Jaureguí came from a npble Basque family. The prestige of painting in the seventeenth-century is shown by the fact that he went to Italy to study painting. Pacheco refers to him as an artist and Cervantes says he made a portrait of him. I have been unable to find anything that is unequivovally by his hand unfortunately.

He won poetic competitions in Sevilla and went on to Madrid where he wrote against the current of difficult, highly ornate language of Gongora and his followers. Seville was the great emporium of the south attracting people from all corners of the Spanish empire to trade goods, money and ideas. In this respect it was more international in flavour than Madrid, even though the court was based in the capital.

In Seville there was a fruitful interplay of poetry and painting. Poets took the classical idea that they were “painters with words” and played around with literary games such as ekphrasis, the description of painted scenes. At the same time painters enjoyed the prestige of their association with literature, prided themselves on their connections with poets and emphasised the intellectual side of their work. Francisco Pacheco’s uncle was a poet and canon of the Cathedral who ran a small writers’ group.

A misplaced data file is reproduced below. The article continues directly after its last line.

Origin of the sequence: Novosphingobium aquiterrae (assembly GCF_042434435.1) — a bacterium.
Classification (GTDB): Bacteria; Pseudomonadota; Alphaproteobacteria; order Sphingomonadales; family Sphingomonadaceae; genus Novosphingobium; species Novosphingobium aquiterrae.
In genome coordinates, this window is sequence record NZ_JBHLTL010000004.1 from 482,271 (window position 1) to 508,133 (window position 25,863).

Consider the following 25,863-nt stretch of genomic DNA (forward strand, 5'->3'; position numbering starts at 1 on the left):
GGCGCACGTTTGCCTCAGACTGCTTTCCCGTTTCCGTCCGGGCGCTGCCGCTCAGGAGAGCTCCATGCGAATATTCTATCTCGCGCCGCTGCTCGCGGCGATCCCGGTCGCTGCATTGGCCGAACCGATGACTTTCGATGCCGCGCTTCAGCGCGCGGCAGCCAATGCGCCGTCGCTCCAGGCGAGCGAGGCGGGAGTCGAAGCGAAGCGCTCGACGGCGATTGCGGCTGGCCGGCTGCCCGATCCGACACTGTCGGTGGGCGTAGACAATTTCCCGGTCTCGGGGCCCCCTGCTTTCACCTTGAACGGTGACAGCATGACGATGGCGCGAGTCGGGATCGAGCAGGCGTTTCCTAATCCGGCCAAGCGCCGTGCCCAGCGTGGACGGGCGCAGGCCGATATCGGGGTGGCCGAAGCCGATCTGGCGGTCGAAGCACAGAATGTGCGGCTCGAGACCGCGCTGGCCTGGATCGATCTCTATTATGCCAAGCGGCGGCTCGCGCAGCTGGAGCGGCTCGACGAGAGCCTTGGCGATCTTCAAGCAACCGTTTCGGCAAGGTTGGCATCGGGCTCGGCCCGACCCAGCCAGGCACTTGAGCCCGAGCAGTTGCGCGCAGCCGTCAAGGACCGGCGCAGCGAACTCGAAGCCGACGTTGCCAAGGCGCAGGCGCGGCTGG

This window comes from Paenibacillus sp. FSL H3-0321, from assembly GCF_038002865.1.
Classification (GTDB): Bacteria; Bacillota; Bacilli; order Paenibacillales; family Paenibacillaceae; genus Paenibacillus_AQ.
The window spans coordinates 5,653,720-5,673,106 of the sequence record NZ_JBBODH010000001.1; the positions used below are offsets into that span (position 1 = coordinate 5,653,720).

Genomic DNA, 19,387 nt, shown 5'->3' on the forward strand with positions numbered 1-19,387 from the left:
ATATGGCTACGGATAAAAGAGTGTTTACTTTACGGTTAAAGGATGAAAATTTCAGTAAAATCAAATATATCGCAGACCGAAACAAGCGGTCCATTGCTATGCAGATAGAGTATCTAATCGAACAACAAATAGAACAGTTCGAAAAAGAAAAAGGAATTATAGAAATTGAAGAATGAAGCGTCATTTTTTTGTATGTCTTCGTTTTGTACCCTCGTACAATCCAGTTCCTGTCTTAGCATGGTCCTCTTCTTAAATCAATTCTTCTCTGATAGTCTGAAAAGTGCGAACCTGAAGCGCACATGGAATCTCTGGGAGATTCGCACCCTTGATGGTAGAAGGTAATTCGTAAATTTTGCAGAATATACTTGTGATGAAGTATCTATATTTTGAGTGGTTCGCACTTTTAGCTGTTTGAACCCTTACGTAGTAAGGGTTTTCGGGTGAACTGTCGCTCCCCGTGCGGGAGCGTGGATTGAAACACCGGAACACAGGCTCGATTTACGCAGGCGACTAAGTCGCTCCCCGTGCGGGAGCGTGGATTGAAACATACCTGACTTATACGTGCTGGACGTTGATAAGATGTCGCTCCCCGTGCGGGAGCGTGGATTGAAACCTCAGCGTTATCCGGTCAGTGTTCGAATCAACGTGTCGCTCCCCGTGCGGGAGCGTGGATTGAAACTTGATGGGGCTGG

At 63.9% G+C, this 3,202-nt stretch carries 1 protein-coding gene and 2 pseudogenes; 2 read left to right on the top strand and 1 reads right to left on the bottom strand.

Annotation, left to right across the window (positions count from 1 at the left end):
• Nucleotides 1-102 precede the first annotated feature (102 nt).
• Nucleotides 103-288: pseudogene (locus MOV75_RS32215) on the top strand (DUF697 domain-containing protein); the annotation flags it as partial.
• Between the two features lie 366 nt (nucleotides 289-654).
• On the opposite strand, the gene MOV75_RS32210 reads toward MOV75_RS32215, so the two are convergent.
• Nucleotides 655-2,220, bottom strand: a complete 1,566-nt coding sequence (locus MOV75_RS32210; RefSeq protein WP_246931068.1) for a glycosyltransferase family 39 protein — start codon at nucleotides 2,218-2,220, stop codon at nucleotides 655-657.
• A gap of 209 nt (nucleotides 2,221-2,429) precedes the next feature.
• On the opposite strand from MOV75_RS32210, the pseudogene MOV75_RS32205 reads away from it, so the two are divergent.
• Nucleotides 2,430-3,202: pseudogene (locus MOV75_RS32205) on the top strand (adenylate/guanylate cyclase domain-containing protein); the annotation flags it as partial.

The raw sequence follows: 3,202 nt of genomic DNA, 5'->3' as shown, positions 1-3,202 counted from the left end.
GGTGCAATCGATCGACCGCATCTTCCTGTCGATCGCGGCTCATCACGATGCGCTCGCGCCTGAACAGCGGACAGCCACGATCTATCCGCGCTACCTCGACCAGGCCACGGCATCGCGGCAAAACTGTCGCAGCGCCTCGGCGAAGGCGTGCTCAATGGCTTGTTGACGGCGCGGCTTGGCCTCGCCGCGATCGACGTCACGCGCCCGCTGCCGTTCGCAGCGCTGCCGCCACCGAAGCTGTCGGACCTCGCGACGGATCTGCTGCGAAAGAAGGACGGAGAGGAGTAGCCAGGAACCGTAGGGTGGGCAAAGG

Ut pictura poesis, a motto derived from Horace’s Art of Poetry, gave classical authority to an age-old theme: that poetry is like painting and painting like poetry.

The image is Baltasar del Alcázar from Pacheco’s Libro de descripción. He had a house he called the Casa Jocosa where he had literary tertulias and lived a jovial life. I think you can see that from his face!